When a flurry of headlines emerged saying that Donald Trump would be forced to deliver sworn testimony, an obvious question came to the fore: In which case?
After all, there's no shortage of legal controversies surrounding the former president, and a long line of attorneys would love nothing more than to depose the Republican on matters large and small.
So what's the case that will force Trump to participate in his first deposition since before his White House tenure? NBC News reported yesterday:
Former President Donald Trump has been ordered to give testimony under oath Monday in a lawsuit brought by a group of demonstrators who say his security guards roughed them up outside Trump Tower in New York.
It wasn't the highest-profile controversy of Trump's 2016 candidacy, but a few months after the Republican launched his national campaign, a small group of activists held a protest outside Trump's New York office. Those same activists have alleged that they were violently assaulted by the candidate's security guards, including Trump's longtime bodyguard, Keith Schiller, who allegedly punched a protester in the head while trying to wrest away his "Make America racist again" sign.
According to the plaintiffs, while the former president did not directly participate in the altercation, he bears legal responsibility for the actions of his employees.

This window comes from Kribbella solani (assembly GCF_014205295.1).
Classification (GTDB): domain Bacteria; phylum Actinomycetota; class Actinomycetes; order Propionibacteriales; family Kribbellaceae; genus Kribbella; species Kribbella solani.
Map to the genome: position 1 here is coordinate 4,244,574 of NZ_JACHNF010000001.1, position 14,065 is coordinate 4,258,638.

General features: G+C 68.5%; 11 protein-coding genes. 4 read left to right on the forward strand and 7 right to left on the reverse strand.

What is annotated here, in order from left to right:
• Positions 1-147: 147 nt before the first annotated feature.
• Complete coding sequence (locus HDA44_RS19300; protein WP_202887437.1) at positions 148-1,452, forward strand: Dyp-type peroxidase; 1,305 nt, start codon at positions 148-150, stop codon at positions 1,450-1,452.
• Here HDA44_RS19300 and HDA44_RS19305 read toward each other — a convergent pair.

During his time in office, Trump's lawyers said he was too busy to answer questions about the case, and made multiple attempts at having the case dismissed. Those efforts failed.
And now that he's a private citizen, a New York judge has directed Trump to give a deposition at Trump Tower on Monday. It will be videotaped and could be played during the upcoming trial, though as The New York Times noted, "It is not yet clear whether Mr. Trump's testimony will be made public; Mr. Trump's lawyers could ask that it be sealed. But it may touch on several topics of interest, including Mr. Trump's personal wealth and his relationship with at least one employee who has been scrutinized by prosecutors conducting an investigation into the former president and his business."
Plus, once the former president knows he's on camera and starts talking, it's impossible to guess what he might say — or confess to.
I don't doubt that Trump's lawyers will beg him to keep his answers brief and on topic. But I also don't doubt that Trump's propensity for weird rants and tirades cannot be restrained, which means Monday's deposition is bound to be interesting.